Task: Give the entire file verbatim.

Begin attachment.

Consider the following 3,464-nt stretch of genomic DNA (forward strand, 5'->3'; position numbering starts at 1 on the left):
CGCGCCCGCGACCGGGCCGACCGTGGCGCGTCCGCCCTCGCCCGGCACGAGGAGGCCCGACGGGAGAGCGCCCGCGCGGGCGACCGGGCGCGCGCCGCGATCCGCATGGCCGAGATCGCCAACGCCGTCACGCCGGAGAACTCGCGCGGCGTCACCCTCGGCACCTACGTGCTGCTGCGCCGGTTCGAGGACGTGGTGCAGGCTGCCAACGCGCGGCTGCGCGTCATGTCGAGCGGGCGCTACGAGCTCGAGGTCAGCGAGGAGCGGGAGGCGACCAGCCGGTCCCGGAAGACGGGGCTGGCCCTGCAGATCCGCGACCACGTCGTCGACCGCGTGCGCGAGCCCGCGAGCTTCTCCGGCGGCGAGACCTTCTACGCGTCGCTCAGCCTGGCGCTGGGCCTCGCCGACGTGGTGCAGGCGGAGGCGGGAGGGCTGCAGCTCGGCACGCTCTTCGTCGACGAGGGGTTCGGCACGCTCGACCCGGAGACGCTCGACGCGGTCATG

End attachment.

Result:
Consider the following 3,464-nt stretch of genomic DNA (forward strand, 5'->3'; position numbering starts at 1 on the left):
CGCGCCCGCGACCGGGCCGACCGTGGCGCGTCCGCCCTCGCCCGGCACGAGGAGGCCCGACGGGAGAGCGCCCGCGCGGGCGACCGGGCGCGCGCCGCGATCCGCATGGCCGAGATCGCCAACGCCGTCACGCCGGAGAACTCGCGCGGCGTCACCCTCGGCACCTACGTGCTGCTGCGCCGGTTCGAGGACGTGGTGCAGGCTGCCAACGCGCGGCTGCGCGTCATGTCGAGCGGGCGCTACGAGCTCGAGGTCAGCGAGGAGCGGGAGGCGACCAGCCGGTCCCGGAAGACGGGGCTGGCCCTGCAGATCCGCGACCACGTCGTCGACCGCGTGCGCGAGCCCGCGAGCTTCTCCGGCGGCGAGACCTTCTACGCGTCGCTCAGCCTGGCGCTGGGCCTCGCCGACGTGGTGCAGGCGGAGGCGGGAGGGCTGCAGCTCGGCACGCTCTTCGTCGACGAGGGGTTCGGCACGCTCGACCCGGAGACGCTCGACGCGGTCATG